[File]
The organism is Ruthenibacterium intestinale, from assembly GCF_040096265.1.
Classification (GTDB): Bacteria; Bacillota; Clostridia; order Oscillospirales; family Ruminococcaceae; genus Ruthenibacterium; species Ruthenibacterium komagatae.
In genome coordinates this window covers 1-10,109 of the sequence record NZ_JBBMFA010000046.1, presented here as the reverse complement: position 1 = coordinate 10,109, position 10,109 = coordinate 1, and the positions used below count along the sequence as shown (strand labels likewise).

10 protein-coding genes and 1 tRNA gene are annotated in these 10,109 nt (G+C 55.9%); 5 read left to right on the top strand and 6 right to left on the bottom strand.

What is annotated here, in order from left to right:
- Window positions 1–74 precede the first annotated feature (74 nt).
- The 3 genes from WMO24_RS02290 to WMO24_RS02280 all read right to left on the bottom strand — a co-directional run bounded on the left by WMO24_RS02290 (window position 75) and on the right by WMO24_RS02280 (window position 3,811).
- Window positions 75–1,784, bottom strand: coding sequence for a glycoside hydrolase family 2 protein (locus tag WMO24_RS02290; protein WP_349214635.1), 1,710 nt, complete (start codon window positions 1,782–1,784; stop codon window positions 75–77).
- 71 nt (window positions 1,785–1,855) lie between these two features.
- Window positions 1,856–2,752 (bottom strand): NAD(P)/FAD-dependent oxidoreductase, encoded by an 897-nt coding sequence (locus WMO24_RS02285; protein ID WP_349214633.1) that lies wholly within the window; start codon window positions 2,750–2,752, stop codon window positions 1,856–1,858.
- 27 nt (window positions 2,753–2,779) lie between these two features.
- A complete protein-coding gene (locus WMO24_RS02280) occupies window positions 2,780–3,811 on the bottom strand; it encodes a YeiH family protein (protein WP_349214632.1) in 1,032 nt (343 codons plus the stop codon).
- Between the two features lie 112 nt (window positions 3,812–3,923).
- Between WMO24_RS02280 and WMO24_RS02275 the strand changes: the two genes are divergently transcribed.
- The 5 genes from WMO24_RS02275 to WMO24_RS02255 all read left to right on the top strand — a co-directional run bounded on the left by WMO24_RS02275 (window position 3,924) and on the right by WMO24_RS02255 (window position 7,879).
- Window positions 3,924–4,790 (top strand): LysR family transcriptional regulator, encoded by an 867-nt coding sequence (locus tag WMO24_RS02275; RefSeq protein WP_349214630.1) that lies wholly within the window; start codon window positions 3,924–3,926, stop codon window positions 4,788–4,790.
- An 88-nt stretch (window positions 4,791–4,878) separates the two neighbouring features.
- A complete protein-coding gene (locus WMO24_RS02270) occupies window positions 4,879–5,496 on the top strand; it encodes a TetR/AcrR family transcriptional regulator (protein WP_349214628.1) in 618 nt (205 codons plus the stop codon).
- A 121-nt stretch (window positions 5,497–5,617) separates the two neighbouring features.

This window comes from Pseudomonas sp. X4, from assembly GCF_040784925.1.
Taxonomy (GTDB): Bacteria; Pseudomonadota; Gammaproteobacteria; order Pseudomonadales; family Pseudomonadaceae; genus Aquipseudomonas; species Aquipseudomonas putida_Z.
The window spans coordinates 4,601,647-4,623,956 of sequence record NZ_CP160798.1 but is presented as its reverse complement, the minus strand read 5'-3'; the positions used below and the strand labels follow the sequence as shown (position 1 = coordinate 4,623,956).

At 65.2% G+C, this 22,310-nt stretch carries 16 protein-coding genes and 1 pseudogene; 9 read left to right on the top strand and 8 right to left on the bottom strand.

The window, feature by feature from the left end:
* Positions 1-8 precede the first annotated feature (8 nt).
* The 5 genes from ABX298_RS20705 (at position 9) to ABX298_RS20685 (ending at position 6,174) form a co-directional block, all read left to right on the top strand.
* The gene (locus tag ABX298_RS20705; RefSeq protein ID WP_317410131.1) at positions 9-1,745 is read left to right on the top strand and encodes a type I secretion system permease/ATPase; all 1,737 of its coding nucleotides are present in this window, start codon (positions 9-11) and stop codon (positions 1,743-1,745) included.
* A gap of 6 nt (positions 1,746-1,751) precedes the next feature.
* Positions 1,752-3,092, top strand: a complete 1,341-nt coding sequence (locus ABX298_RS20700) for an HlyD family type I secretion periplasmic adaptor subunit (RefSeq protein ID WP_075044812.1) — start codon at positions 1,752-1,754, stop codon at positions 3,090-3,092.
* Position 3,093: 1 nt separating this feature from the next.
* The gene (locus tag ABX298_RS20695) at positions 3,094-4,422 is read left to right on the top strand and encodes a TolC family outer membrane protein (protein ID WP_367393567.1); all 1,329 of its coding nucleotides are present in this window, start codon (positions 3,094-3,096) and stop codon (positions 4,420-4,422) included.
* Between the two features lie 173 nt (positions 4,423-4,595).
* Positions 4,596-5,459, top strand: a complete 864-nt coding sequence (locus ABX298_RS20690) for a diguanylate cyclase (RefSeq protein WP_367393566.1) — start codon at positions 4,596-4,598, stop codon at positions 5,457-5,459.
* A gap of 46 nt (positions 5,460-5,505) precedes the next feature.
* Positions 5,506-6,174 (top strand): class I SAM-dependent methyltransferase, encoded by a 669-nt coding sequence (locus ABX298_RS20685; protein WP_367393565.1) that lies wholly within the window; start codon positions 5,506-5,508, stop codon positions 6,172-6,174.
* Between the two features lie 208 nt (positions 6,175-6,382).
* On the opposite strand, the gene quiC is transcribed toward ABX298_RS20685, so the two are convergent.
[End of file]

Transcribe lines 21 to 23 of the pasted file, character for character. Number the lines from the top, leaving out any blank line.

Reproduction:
Taxonomy (GTDB): Bacteria; Pseudomonadota; Gammaproteobacteria; order Pseudomonadales; family Pseudomonadaceae; genus Aquipseudomonas; species Aquipseudomonas putida_Z.
The window spans coordinates 4,601,647-4,623,956 of sequence record NZ_CP160798.1 but is presented as its reverse complement, the minus strand read 5'-3'; the positions used below and the strand labels follow the sequence as shown (position 1 = coordinate 4,623,956).

At 65.2% G+C, this 22,310-nt stretch carries 16 protein-coding genes and 1 pseudogene; 9 read left to right on the top strand and 8 right to left on the bottom strand.